Much attention has been devoted to Extensive Reading (ER) to better understand its pedagogical effects on language learners. In this study, we focus on the teaching principles of ER and call for a re-visitation of the Freedom principle (“Learners choose what they want to read”) that has been frequently used by practitioners and researchers of ER. Based on the focus group data collected from enthusiastic readers who participated in ER as a classroom activity and read beyond the designated class goal, we examined how these students chose what they wanted to read in an English-for-Academic-Purposes (EAP) context. The findings suggest that the Freedom principle, while allowing student autonomy, incurs complications in the implementation of ER. Students may experience frustration if given a limited choice of books, providing support for the Freedom principle. However, as students freely choose their books, the activities they engage in may become incompatible with other ER principles. Drawing on the focus group data, we will discuss the details of such complexities and conclude with pedagogical implications.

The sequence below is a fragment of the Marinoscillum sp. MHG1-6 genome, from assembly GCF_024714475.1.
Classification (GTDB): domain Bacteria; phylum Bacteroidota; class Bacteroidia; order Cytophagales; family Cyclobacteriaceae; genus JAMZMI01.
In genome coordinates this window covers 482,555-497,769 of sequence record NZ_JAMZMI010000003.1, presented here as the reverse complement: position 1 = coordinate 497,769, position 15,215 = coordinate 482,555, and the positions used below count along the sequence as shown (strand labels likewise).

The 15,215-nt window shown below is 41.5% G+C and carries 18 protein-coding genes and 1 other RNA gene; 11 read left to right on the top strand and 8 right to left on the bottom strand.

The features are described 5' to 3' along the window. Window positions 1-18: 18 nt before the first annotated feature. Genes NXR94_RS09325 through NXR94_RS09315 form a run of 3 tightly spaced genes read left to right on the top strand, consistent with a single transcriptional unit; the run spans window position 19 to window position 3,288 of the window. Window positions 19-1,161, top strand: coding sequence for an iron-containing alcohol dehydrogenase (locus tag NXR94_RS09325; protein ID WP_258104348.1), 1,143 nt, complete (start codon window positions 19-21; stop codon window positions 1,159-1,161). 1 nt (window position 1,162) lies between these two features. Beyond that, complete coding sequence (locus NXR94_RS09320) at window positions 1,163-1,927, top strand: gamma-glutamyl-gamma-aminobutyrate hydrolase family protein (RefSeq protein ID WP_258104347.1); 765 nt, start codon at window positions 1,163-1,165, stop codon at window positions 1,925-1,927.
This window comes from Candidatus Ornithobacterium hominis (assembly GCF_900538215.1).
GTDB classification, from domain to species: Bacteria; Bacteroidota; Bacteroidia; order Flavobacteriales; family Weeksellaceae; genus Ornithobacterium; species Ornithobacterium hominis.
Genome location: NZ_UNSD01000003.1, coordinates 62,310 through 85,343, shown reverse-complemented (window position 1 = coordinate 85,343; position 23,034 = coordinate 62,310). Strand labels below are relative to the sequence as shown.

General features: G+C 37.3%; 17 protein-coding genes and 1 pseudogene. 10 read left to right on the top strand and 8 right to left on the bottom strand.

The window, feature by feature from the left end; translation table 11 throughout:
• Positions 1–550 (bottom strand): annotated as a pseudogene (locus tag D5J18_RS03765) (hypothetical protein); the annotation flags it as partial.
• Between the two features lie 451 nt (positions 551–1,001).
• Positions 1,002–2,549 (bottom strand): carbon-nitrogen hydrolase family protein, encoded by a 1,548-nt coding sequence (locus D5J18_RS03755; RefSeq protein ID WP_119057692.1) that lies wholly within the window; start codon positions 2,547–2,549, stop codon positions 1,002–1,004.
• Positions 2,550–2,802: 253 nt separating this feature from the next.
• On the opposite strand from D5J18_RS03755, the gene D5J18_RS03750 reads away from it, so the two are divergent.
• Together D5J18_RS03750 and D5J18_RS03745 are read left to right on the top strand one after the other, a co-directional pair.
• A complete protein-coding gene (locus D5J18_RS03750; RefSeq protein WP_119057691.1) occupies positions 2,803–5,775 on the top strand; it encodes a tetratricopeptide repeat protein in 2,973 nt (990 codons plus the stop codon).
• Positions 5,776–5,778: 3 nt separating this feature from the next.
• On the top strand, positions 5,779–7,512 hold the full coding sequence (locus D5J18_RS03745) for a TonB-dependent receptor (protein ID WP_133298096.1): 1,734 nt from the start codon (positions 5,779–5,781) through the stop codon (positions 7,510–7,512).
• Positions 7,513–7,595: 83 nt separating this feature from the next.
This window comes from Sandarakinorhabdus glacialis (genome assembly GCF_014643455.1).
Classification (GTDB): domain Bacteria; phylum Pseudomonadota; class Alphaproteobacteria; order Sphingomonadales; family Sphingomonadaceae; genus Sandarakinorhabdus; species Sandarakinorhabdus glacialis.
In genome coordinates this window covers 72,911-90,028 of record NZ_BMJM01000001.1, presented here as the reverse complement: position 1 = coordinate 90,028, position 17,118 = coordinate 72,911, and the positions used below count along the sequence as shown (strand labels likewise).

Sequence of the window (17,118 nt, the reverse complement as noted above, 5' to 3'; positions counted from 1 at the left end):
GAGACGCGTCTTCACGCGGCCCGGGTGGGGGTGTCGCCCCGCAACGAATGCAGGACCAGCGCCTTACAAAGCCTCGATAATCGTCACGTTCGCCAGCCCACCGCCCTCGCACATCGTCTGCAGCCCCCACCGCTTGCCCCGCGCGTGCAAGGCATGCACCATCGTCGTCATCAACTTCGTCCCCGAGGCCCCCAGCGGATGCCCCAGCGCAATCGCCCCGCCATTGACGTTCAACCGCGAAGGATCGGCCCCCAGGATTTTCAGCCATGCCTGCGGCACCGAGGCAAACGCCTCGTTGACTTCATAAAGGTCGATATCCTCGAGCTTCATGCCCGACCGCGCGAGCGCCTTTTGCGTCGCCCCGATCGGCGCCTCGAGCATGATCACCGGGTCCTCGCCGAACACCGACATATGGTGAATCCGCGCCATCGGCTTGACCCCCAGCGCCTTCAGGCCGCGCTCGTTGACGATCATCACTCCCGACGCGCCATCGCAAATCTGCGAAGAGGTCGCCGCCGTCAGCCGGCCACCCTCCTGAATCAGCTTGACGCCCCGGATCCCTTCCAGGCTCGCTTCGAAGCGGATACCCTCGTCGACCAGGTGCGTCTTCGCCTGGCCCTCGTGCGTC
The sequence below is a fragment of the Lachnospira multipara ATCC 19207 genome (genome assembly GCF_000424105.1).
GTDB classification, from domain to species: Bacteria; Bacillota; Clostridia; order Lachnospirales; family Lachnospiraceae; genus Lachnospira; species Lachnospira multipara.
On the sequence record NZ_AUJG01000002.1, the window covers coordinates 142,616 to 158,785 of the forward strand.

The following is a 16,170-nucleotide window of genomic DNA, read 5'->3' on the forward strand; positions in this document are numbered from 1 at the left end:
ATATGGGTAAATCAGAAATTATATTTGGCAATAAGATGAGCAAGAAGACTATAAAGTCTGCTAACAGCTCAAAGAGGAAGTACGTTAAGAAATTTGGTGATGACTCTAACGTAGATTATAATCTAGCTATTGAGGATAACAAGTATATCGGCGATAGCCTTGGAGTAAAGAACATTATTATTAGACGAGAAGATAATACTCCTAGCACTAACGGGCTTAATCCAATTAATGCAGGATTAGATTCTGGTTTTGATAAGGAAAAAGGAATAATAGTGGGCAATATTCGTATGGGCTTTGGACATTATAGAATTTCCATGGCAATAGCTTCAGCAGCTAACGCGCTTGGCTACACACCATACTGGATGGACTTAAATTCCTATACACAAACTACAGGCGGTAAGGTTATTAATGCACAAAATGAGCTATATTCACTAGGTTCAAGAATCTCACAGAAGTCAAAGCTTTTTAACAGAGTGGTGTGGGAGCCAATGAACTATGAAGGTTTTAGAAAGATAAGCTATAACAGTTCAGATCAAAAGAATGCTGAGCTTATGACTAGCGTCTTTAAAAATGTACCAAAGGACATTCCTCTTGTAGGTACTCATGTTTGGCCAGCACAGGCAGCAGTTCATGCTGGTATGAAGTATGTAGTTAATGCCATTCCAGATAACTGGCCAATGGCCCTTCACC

Bibliographical notePublisher Copyright:
© 2020 The Korea Association of Teachers of English (KATE).
- Extensive reading
- Freedom Principle
- Teaching principles of extensive reading